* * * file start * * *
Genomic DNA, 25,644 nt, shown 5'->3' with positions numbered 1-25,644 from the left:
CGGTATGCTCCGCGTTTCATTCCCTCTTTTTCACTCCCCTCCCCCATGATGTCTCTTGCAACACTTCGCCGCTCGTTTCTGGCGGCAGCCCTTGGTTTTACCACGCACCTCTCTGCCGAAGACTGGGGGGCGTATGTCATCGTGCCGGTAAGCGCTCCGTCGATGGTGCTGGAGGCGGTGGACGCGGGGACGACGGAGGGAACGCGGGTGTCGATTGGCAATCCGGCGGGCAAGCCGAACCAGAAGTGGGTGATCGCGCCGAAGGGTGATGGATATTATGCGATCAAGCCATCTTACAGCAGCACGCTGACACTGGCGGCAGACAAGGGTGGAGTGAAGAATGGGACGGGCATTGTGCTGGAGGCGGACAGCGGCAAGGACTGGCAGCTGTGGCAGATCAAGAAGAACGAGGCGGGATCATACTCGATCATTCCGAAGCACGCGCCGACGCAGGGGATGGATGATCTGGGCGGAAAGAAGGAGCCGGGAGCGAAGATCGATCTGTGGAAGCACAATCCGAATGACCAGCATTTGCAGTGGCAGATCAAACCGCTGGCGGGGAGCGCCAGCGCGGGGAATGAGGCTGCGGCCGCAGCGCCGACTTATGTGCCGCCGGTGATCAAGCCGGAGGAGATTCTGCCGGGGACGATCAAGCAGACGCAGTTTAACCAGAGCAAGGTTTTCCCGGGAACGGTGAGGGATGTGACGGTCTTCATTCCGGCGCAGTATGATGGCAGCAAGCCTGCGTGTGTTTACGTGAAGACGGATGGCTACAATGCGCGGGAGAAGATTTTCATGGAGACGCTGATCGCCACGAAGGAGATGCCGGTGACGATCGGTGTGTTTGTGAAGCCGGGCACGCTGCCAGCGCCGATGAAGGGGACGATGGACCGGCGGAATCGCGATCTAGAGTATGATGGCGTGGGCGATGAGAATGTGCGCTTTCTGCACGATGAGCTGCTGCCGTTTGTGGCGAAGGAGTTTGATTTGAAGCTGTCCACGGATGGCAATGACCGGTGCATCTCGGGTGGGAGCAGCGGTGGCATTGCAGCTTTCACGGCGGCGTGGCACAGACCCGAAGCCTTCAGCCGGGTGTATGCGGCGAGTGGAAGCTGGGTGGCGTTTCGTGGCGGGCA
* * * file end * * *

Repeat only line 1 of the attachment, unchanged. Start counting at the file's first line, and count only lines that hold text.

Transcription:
Genomic DNA, 25,644 nt, shown 5'->3' with positions numbered 1-25,644 from the left: